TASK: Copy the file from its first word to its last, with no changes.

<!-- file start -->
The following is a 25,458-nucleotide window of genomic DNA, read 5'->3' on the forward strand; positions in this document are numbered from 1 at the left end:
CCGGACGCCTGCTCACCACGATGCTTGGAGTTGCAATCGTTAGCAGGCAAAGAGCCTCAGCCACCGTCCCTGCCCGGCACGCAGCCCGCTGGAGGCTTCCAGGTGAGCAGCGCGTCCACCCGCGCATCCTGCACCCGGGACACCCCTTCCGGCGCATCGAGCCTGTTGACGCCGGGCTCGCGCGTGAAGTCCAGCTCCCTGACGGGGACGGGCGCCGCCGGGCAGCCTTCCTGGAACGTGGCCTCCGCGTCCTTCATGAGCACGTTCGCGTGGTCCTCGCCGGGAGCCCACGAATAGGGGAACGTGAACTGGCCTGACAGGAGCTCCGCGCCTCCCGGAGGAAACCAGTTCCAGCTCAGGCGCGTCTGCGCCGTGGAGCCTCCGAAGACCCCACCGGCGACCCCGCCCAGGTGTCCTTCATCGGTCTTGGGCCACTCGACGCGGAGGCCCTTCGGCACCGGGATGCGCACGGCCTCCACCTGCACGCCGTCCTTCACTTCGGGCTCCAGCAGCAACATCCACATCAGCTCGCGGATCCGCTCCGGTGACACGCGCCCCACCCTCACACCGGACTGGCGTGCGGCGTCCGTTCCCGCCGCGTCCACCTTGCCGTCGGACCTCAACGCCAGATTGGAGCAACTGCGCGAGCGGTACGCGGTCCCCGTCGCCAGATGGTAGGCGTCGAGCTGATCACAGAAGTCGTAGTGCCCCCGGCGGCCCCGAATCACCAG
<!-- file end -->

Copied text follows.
The following is a 25,458-nucleotide window of genomic DNA, read 5'->3' on the forward strand; positions in this document are numbered from 1 at the left end:
CCGGACGCCTGCTCACCACGATGCTTGGAGTTGCAATCGTTAGCAGGCAAAGAGCCTCAGCCACCGTCCCTGCCCGGCACGCAGCCCGCTGGAGGCTTCCAGGTGAGCAGCGCGTCCACCCGCGCATCCTGCACCCGGGACACCCCTTCCGGCGCATCGAGCCTGTTGACGCCGGGCTCGCGCGTGAAGTCCAGCTCCCTGACGGGGACGGGCGCCGCCGGGCAGCCTTCCTGGAACGTGGCCTCCGCGTCCTTCATGAGCACGTTCGCGTGGTCCTCGCCGGGAGCCCACGAATAGGGGAACGTGAACTGGCCTGACAGGAGCTCCGCGCCTCCCGGAGGAAACCAGTTCCAGCTCAGGCGCGTCTGCGCCGTGGAGCCTCCGAAGACCCCACCGGCGACCCCGCCCAGGTGTCCTTCATCGGTCTTGGGCCACTCGACGCGGAGGCCCTTCGGCACCGGGATGCGCACGGCCTCCACCTGCACGCCGTCCTTCACTTCGGGCTCCAGCAGCAACATCCACATCAGCTCGCGGATCCGCTCCGGTGACACGCGCCCCACCCTCACACCGGACTGGCGTGCGGCGTCCGTTCCCGCCGCGTCCACCTTGCCGTCGGACCTCAACGCCAGATTGGAGCAACTGCGCGAGCGGTACGCGGTCCCCGTCGCCAGATGGTAGGCGTCGAGCTGATCACAGAAGTCGTAGTGCCCCCGGCGGCCCCGAATCACCAG